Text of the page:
With the Middle East cybersecurity market expected to grow at a compound annual growth rate (CAGR) of 22.5 percent between 2018 and 2024, it is also imperative for cities in the region that are ready to jump on the smart bandwagon to address the needs and security of connected and smart building systems. Ahead of the upcoming Intersec 2020, in the Dubai World Trade Center (DWTC) between January 19 and 21, 2020, technology conglomerate, Honeywell, has released its predictions on emerging trends that will shape cybersecurity for buildings.
Honeywell pointed out that Building Internet of Things (BIoT) will likely see a spur in cyberthreats as they become more connected. The surge of smart buildings will also put data and reputation of companies at potentially greater risk. Among the reasons for the trend were less-guarded entry points for buildings and lack of focus on cybersecurity when managing OT (Operational Technology). Another prediction was around cybersecurity for OT in buildings. The technology giant suggested that with buildings becoming smarter, they tend to produce more connected data, thereby attracting more potential threats.
The third prediction was around the cybersecurity talent and how it will shape the security of smart buildings. Honeywell pointed out that with IT and OT security responsibilities overlapping, the demand of infosec professionals—who will cater to the needs of both the worlds—is simultaneously set to increase. It is suggested that most of these professionals are highly likely to start their career in one function but grow their skillset over time as they gain more overarching security experience.
The last important prediction was around standardization and regulation. It stated that with cybersecurity standards becoming a top priority across industries, there would be a greater focus on the standardization for BIoT. It is also anticipated that at least one framework would emerge as a staple guide for securing a building’s OT system.
George Bou Mitri, Vice President and General Manager for Honeywell Building Technologies in the Middle East, Turkey and Africa, commented, “Honeywell’s software, hardware and data analytics capabilities are helping to shape the future of the region’s smart buildings and cities, and we are proud to be helping businesses create robust cybersecurity strategies to protect Operational Technology (OT) across key industries. 2020 is likely to be a transformative year for building technology as businesses make great strides toward optimizing their OT systems and securing them against increased cyber threats.”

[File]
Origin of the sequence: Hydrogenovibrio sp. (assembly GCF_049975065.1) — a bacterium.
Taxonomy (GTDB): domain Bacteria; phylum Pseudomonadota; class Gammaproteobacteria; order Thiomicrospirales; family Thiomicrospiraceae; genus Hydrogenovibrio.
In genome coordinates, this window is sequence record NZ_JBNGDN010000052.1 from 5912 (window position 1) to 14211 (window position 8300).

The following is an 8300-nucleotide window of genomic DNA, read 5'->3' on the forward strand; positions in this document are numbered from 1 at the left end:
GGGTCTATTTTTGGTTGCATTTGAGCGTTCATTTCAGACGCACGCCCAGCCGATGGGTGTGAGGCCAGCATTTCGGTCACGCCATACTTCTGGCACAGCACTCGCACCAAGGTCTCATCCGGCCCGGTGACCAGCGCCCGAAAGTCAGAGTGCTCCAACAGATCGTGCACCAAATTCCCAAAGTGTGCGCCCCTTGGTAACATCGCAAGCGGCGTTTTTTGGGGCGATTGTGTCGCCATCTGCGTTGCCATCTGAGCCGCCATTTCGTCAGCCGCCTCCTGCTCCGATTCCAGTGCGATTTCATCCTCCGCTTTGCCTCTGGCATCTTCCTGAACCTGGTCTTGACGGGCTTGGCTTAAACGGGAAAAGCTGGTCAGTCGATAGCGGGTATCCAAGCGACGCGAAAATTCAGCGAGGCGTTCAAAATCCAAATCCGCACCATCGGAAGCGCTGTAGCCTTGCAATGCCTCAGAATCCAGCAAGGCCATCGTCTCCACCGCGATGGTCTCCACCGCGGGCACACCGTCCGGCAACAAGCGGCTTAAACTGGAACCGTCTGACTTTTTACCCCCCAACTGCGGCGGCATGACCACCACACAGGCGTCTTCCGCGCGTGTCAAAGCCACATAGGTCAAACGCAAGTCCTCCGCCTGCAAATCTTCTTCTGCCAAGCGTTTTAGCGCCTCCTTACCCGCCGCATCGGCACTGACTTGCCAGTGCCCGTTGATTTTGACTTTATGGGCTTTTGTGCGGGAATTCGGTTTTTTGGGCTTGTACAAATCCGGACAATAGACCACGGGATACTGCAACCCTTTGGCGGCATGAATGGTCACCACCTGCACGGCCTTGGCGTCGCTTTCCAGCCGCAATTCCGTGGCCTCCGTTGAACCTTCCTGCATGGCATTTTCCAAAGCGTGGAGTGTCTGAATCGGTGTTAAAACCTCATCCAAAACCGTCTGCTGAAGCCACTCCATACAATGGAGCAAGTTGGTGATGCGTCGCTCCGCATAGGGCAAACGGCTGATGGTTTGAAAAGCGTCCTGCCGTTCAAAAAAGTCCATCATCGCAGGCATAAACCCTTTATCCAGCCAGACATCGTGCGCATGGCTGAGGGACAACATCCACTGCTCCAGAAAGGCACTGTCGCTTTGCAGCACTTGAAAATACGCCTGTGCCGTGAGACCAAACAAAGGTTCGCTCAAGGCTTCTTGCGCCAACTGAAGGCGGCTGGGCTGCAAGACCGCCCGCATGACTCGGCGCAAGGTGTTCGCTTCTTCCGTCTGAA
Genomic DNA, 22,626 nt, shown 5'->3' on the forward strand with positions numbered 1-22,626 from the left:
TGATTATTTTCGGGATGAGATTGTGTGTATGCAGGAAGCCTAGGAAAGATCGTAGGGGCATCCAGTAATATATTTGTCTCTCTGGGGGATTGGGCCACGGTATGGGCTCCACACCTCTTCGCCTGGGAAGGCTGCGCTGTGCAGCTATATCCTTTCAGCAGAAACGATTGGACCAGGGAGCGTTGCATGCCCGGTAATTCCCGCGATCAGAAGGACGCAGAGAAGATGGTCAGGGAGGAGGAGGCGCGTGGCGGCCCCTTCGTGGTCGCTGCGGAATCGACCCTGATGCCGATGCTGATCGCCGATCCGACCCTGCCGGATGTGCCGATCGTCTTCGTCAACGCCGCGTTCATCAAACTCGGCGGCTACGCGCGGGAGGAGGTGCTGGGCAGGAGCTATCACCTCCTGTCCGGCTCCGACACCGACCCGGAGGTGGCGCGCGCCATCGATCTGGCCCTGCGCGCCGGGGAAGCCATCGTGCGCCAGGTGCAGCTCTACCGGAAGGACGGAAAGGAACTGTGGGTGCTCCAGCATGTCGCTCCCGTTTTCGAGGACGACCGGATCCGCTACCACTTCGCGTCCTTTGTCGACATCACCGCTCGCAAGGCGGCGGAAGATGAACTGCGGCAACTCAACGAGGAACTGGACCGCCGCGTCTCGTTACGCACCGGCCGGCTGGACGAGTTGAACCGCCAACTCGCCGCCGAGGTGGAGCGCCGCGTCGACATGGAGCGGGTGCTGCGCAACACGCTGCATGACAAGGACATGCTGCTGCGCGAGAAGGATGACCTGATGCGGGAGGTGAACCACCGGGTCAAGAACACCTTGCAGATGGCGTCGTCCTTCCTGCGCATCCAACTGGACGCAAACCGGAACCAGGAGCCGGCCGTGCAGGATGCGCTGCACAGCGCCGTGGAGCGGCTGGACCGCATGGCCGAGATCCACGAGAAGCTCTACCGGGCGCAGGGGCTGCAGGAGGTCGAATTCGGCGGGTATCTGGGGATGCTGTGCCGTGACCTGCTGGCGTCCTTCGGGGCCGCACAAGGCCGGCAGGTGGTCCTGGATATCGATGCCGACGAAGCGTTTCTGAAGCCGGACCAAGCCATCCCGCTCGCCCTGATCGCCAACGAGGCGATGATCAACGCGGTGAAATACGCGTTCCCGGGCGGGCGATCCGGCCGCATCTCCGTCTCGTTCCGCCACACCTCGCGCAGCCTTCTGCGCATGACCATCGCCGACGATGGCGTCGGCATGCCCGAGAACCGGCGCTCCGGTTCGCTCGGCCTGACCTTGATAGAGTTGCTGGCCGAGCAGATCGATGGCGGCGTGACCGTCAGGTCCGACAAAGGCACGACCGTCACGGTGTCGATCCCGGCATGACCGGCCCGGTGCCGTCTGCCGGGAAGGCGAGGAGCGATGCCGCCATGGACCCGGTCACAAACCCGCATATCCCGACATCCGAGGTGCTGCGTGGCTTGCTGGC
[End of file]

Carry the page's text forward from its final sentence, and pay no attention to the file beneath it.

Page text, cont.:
Earlier, another report titled “Cyber Security in Smart Commercial Buildings 2017 to 2021,” noted, “The cybersecurity market of smart commercial buildings is largely immature and poorly defined.” The reasons for poor understanding, as the report suggests, are the perennial confusion in the cybersecurity industry itself. Many important stakeholders still lack the understanding of cyberthreats. “Without a more comprehensive understanding of threats posed, they are struggling to find the right strategies and strategic partners to address the issue,” the report suggests.
According to the report, an increase in the number of cyberattacks on buildings may spur innovation and growth in this specific sector, but if the attacks are of a sizeable number, it may even undermine the very adoption of security in connected buildings.
While defense against cyberattacks might be one single element in the cybersecurity market, human causalities from cyberthreats pose a new challenge. “Many organizations simply do not have the experience or training necessary to develop a viable security policy, protect critical assets and network environments, or identify and respond to today’s more sophisticated attacks,” the report adds.